About that cat…

Image                                                                                                                                                                                                                         …the black and white cat in the picture up there. His name was Tripper, not because of a kinship with the Gore family. No, his favorite way of getting one’s attention was to amble between that person’s ankles. I’d say that his strategy could be effective from Tripper’s point of view or annoying and hazardous from my perspective. It came as a total surprise the first time he tried to trip me because we hadn’t been formally introduced. For some reason, my back yard duties brought me outside on a sunny afternoon. Tripper, a regal, that is magnificent and king-sized feline crossed the property line and made right for me. He immediately began his stagger-inducing shin slalom.

My first impression was that his beautiful and healthy appearance suggested he had a home and could never be a stray. It seemed that he must belong to a neighbor. As the weeks and then months ticked away, he still tripped his way through the back yards. The neighbors thought he was mine and I thought he was theirs. We were all mistaken. This became apparent as September rolled around. Tripper had lost weight and was frequently found inside my garbage can. A bald spot formed on his spine just above the base of his tail. Decision time had arrived. Should my wife and I take him in or call animal control. While discussing this weighty issue with Nancy Ann, Tripper joined us. Nancy Ann sat on the top step leading to our deck. Tripper climbed the several steps, snuggled next to Nancy Ann and put his head on her lap. We had a pet. He adopted us.

The photo shows Tripper sitting in a flower pot. Note the leaves: catnip. I grew it for him. I guess he liked it. Note the gaze. No, he wasn’t under the influence. He’d look you straight in the eye. There was nothing shifty about this guy. Tripper rarely raised his voice. He was into non-verbal communication. In other words, he had us well trained. He stayed with us for about ten years, a well behaved, quiet, affectionate member of the family. As time went by, he stopped climbing trees, not because he lacked claws. It seemed to be too much for him. He had a bit of hip dysplasia early on, but this condition faded away after a few days in an animal hospital. Toward the end, the classic signs of diabetes suddenly and forcefully appeared. The hip dysplasia returned with a vengeance. He lost control of his bowel and bladder and wouldn’t come into the house. Nancy Ann remembers opening the kitchen door for Tripper. He put his chin on the threshold, but would not enter.  We knew it was time for him to go. I kept looking into his eyes as the vet administered the final anesthetic. Tripper was buried just beneath the spot where his catnip grew. He can never be replaced.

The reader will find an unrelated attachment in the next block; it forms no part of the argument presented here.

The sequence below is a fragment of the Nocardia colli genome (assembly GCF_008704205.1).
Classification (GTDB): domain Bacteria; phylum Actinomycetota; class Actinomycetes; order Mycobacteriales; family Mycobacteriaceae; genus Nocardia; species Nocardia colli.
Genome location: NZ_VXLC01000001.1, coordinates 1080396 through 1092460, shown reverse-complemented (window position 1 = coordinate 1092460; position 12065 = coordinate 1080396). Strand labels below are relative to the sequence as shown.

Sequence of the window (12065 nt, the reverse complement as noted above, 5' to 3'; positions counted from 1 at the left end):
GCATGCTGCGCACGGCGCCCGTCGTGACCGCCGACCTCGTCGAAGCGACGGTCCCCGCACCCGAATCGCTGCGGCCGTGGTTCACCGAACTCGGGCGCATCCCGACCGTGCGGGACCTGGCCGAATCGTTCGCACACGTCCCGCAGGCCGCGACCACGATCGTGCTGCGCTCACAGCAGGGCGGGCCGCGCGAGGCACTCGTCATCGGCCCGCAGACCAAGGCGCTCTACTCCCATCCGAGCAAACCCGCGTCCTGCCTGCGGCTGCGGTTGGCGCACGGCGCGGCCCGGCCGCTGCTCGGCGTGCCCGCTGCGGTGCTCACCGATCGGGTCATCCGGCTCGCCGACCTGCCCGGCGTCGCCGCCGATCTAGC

This piece is dedicated to my Sensei: Leslie Lynch.

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7 thoughts on “About that cat…

  1. Hi, Don! I’m going to try again. (I left a comment a week or so ago, but it apparently disappeared into cyberspace!)